Analysts said they did not expect that Yahoo and Microsoft would try another round of negotiations.
"It certainly seems to be the end," said Derek Brown, an analyst at Cantor Fitzgerald. "In their most recent discussions, they were talking about totally separate visions of both a deal and the future."
Microsoft is expected soon to be on the prowl for other acquisition targets because it has not given up its goal for online advertising.
"Microsoft will keep trying," said Morningstar analyst Toan Tran. "Yahoo is one of the most popular sites on the Web, and there is no one else with as much traffic. AOL may be one option, and it may not be as expensive."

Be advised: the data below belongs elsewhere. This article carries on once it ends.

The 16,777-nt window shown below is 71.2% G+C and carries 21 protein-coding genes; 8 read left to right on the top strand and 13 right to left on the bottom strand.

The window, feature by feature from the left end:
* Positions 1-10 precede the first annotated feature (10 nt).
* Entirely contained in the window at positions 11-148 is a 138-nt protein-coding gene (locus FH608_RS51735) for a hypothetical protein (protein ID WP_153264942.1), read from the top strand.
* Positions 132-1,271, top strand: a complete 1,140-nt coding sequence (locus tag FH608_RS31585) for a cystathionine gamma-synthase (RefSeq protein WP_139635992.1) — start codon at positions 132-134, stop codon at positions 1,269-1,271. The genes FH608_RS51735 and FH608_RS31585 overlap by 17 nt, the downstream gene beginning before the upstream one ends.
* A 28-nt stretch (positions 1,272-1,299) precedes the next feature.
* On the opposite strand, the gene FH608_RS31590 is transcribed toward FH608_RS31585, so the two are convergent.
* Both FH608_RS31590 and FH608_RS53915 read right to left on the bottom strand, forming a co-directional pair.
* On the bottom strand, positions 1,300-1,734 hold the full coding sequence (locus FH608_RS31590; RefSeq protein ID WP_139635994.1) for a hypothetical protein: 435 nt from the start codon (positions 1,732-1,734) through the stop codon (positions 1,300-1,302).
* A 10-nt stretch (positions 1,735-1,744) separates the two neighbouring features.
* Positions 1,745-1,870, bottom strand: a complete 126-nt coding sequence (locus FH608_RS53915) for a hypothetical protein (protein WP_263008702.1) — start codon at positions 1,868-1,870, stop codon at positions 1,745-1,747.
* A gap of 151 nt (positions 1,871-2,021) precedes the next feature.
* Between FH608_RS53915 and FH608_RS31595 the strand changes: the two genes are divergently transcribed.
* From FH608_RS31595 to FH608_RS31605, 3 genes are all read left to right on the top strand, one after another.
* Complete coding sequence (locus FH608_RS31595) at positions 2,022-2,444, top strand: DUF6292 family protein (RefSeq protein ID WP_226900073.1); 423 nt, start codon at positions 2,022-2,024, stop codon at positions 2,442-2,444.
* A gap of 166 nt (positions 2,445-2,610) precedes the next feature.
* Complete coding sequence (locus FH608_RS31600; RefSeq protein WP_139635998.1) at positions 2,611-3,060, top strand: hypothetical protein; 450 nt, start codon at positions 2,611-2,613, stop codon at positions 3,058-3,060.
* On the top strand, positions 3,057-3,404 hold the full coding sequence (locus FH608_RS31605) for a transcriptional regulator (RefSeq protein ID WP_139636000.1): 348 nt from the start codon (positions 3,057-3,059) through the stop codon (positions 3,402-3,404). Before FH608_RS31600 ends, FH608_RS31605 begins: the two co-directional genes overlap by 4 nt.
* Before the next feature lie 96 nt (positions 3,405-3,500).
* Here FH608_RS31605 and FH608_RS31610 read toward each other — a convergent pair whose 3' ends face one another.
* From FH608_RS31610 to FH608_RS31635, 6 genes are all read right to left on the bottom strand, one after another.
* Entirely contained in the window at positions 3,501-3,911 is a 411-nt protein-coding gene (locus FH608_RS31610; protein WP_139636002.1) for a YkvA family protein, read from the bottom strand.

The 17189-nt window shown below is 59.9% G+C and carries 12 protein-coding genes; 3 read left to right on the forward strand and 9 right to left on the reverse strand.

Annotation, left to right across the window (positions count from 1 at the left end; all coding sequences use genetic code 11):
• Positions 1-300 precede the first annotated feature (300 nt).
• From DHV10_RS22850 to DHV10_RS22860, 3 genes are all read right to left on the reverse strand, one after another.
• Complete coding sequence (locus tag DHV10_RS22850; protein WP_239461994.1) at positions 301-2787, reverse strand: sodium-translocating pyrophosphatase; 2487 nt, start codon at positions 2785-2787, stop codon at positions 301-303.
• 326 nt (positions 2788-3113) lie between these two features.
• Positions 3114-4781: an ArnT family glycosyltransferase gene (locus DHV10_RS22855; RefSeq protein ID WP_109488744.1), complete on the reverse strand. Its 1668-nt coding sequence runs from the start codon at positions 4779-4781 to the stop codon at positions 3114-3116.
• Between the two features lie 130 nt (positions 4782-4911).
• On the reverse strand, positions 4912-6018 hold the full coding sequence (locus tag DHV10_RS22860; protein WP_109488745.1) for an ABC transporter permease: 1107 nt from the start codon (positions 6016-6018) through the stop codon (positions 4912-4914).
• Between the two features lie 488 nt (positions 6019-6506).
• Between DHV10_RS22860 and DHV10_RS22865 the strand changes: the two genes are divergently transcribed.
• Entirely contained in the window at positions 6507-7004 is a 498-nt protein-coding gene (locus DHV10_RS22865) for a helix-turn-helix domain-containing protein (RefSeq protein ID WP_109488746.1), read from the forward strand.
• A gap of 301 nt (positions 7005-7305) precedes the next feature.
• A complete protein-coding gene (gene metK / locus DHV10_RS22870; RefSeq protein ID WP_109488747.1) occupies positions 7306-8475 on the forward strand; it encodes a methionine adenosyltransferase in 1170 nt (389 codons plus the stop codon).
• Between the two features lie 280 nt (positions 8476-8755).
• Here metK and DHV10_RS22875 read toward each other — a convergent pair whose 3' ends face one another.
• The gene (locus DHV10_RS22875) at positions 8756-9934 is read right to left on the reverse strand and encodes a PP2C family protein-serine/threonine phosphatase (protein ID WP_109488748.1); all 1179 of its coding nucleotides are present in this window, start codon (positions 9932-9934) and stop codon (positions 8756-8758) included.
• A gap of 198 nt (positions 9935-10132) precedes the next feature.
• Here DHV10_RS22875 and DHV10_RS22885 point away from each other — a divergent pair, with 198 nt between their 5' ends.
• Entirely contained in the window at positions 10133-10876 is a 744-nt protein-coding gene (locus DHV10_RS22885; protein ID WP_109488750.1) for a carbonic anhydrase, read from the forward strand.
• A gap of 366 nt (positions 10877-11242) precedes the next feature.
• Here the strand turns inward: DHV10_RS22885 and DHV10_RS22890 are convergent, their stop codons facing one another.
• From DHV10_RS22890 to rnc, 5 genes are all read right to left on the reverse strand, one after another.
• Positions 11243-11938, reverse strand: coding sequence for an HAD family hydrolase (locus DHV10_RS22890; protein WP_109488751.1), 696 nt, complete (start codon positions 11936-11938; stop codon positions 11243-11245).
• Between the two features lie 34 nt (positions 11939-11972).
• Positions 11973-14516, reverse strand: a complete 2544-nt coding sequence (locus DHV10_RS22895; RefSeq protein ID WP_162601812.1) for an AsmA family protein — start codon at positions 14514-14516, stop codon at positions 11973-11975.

Icahn, who has waged a proxy battle to remove Yahoo's board at its August 1 annual meeting, had urged Yahoo to secure a higher price from Microsoft. Icahn has said a partnership with Google should only be a second choice.
Icahn could not be reached for comment.
Yahoo shares sank as low as $22.50 on news of the talks failing and expectations of the Google deal. It was their lowest level since January 31, the day before Microsoft announced its offer for the company.
Yahoo shares fell $2.63 to $23.52 on Nasdaq. Google shares finished up $7.75 at $552.95, and Microsoft closed up $1.12 at $28.24.